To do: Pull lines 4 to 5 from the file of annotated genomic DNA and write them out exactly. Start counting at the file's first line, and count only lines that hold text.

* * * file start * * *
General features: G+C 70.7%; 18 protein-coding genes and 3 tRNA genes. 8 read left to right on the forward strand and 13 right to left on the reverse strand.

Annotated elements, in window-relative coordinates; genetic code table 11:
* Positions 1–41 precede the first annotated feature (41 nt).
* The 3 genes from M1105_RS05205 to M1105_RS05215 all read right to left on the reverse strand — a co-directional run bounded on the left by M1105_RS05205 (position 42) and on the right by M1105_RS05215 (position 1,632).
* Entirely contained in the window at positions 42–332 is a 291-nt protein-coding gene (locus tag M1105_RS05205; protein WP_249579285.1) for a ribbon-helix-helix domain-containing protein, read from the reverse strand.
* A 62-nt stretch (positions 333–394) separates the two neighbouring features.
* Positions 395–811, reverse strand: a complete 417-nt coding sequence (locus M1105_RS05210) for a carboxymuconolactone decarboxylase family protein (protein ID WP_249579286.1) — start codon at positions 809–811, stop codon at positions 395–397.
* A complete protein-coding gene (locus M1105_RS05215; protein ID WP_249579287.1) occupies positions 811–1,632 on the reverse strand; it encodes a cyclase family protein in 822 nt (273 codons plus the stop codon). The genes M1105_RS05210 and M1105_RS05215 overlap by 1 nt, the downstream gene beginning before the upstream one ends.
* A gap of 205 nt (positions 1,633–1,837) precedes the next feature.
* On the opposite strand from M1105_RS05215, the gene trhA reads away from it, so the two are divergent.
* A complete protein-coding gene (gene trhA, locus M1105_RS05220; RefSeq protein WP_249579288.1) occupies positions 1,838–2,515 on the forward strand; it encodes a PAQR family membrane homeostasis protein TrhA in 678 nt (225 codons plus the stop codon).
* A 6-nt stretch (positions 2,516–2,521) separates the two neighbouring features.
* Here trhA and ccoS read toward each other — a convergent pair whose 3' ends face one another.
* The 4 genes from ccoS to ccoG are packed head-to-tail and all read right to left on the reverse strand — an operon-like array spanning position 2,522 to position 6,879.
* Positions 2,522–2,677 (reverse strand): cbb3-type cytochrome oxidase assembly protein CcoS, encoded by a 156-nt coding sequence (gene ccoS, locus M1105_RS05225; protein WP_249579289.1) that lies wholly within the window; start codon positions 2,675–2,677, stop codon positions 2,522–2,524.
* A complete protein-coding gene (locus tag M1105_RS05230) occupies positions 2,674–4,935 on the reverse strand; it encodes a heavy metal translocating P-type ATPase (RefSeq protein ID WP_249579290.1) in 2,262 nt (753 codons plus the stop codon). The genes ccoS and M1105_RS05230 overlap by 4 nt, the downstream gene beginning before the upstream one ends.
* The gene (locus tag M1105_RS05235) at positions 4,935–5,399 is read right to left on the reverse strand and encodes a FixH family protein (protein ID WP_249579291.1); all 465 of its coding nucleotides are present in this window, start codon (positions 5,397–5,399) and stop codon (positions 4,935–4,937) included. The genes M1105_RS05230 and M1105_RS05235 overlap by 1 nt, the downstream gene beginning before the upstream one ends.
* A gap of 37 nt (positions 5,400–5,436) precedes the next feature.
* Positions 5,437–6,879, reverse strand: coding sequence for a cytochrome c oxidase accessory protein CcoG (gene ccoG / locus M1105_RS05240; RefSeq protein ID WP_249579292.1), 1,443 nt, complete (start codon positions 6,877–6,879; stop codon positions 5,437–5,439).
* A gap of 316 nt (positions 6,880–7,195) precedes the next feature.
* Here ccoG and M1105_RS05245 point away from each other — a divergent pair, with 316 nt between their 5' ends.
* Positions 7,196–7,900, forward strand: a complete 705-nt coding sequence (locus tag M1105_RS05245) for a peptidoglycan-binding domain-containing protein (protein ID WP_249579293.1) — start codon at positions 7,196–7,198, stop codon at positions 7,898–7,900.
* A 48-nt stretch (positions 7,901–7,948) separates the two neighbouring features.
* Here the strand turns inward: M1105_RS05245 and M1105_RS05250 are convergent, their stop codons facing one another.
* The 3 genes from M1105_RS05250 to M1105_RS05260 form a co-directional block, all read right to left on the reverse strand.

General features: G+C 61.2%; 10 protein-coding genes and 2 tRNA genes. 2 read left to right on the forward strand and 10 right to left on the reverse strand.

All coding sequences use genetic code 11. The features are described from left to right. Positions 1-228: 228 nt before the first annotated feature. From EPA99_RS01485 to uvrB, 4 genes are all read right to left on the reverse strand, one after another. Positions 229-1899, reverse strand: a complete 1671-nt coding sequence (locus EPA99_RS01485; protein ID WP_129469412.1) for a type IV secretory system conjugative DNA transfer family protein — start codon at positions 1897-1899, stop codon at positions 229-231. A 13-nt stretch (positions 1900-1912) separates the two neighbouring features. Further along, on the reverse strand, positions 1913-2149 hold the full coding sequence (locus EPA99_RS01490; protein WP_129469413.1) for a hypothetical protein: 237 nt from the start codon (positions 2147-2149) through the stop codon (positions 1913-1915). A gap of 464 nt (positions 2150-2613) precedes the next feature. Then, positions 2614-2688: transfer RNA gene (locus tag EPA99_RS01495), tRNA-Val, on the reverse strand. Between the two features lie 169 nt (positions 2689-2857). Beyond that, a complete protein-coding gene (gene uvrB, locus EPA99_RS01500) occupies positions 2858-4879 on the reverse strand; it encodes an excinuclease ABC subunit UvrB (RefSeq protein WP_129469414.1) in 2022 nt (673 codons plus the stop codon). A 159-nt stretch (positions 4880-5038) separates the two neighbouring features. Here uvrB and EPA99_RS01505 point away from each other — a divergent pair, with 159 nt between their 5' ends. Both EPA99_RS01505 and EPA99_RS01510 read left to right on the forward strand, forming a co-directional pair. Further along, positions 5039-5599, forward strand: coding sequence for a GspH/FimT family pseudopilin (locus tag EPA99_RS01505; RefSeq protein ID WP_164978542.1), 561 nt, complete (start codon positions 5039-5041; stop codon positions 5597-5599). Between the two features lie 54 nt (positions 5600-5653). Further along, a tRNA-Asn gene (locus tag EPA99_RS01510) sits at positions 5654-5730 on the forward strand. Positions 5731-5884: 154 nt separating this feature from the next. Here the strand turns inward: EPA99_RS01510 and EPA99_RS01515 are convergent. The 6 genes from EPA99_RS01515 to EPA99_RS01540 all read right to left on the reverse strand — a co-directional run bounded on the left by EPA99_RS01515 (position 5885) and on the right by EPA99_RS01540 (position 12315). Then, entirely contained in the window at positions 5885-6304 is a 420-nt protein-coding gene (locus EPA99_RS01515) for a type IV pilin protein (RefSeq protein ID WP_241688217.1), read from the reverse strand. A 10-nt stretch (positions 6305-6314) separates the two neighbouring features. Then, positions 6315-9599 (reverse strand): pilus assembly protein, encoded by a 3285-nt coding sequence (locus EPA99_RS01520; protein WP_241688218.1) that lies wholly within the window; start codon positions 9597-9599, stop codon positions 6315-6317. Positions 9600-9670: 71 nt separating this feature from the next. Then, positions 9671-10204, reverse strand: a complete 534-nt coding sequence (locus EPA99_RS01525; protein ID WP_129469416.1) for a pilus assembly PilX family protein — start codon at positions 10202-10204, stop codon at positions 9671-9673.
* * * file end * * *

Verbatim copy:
* The 3 genes from M1105_RS05205 to M1105_RS05215 all read right to left on the reverse strand — a co-directional run bounded on the left by M1105_RS05205 (position 42) and on the right by M1105_RS05215 (position 1,632).
* Entirely contained in the window at positions 42–332 is a 291-nt protein-coding gene (locus tag M1105_RS05205; protein WP_249579285.1) for a ribbon-helix-helix domain-containing protein, read from the reverse strand.